The data are compelling

Per Reuters Health:

For the new analysis, the researchers used an existing study of mothers and their 2,929 children from 20 large U.S. cities. The mothers and children were first recruited between 1998 and 2000 to be periodically interviewed and evaluated.

Mothers completed a checklist on children’s behaviors over the previous two months to measure withdrawal, attention and aggression.

“It’s things like how often does a child destroy his or her own belongings and how often do they destroy the belongings of others,” said Suglia.

The moms were also asked about how many servings of soda their kids drank per day, and about other habits they had, like watching television.

Read the rest of this entry

Could Lead Poisoning be a contributing factor to adolescent bullying?

Posted on

Posted by Maria Mangicaro
Bullying Prevention Advocate

Related articles:

Lead Poisoning May Be A Criminal Element

By Deborah Mitchell 
2013-02-13 06:54
Lead poisoning

Lead poisoning is probably not the first thing that comes to mind when thinking about the rising incidence of crime in our society. But the results of a new report indicate that lead may possess qualities of a criminal element and juvenile delinquency.

How can lead poisoning lead to crime?

For decades, parents have been warned about the dangers of lead poisoning. Lead is a common but toxic element found throughout the environment, in items ranging from old paint (applied before 1978, still found in many old buildings), children’s toys and school supplies, old water pipes, soil, the air, and water.

Children who are exposed to lead can experience a wide range of symptoms, some of which are not immediately evident. Therefore, in addition to headache, low energy, constipation, and abdominal pain, children can develop learning disabilities, aggressive behavior, kidney damage, reduced IQ, hearing difficulties, and attention problems.

According to Summer Miller of Southern University Law Center in Baton Rouge, Louisiana, exposure to toxic levels of lead among children may result in juvenile delinquency. In fact, it doesn’t take much exposure to cause toxicity: “levels as low as 10 micrograms per deciliter show enough lead exposure to diagnose lead poisoning,” noted Miller, even though other research state 45 mcg/dl as the cut off point.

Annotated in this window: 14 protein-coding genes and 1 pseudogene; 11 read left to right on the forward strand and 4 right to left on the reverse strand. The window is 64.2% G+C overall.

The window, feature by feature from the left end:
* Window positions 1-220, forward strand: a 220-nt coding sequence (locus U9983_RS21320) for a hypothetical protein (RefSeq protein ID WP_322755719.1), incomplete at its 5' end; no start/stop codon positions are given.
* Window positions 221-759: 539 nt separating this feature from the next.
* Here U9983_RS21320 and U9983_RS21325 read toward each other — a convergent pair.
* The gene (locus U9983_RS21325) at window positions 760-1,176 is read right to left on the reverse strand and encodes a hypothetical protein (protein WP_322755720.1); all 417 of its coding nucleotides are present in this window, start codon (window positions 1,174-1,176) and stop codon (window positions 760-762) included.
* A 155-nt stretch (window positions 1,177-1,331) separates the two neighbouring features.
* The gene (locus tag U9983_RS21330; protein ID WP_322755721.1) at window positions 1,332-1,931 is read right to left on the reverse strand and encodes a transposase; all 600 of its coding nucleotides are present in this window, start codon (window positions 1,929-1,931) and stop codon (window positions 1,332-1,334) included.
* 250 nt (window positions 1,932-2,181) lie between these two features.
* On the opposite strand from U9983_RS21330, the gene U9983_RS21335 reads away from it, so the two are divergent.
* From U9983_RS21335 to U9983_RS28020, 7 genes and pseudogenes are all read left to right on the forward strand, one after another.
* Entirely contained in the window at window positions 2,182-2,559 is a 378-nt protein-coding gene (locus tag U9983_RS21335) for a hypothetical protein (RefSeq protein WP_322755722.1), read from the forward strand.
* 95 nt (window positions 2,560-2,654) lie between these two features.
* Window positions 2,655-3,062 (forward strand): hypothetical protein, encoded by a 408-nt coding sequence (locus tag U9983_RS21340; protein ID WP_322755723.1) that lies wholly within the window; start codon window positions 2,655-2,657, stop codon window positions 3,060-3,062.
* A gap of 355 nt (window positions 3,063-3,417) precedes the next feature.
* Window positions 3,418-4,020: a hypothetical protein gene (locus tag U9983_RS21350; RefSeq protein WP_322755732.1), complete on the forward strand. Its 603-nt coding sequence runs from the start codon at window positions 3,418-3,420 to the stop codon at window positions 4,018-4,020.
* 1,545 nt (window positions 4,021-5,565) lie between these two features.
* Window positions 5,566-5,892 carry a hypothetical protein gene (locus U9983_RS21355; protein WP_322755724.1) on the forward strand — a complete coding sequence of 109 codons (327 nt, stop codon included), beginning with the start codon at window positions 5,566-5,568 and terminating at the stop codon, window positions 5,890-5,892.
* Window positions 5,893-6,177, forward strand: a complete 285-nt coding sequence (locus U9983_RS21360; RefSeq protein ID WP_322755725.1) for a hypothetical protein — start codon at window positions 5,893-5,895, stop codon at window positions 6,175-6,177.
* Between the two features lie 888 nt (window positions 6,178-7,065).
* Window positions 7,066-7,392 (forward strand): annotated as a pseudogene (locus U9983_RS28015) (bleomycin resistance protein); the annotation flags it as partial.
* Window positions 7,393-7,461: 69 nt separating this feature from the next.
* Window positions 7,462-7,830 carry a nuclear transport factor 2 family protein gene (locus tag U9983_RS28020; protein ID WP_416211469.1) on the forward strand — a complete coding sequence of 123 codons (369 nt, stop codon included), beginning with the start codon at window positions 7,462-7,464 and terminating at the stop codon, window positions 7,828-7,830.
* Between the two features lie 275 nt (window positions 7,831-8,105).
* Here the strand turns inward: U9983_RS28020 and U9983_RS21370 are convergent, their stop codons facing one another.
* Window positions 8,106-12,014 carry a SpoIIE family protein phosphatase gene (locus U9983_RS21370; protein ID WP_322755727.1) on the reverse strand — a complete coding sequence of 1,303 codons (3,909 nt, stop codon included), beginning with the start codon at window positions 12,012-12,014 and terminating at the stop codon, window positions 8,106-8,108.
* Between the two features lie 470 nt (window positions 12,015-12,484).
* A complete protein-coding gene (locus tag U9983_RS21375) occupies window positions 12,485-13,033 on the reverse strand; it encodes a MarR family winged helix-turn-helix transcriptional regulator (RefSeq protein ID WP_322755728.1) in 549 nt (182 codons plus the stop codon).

Miller also pointed out that published studies have shown that exposure to lead and crime are associated with evidence of poor intelligence, bullying and other behavioral problems, and poor communication skills. Among those earlier studies is one from Columbia University.

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3 San Jose State students charged with hate crime against black roommate

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By Michael Martinez, CNN
updated 12:28 PM EST, Fri November 22, 2013

CNN) — Three San Jose State University students in California have been charged with racially bullying their black roommate by clamping a bicycle lock around his neck and decorating their four-bedroom suite with a Confederate flag, Nazi symbols, photos of Adolf Hitler and a white board with a racial epithet, prosecutors said Thursday.

The three students — Logan Beaschler, 18, of Bakersfield; Joseph Bomgardner, 19, of Clovis; and Colin Warren, 18, of Woodacre — are charged with misdemeanor hate crime and battery, the Santa Clara district attorney’s office said.

Neither the three students nor their attorneys could be immediately reached for comment.

Beaschler was booked in the Santa Clara County Jail on Thursday, with bail set at $15,000.

White students charged with hate crime

The defendants face a maximum sentence of one year in county jail if convicted, prosecutors said.

The 17-year-old roommate who was the alleged victim wasn’t named by prosecutors. He suffered a minor injury when he fought off the bike lock around his neck, prosecutors said.

“I can’t believe in the year 2013 that we’re talking about an African-American student being treated this way,” District Attorney Jeffrey F. Rosen told CNN. “We’re taking this case very seriously.”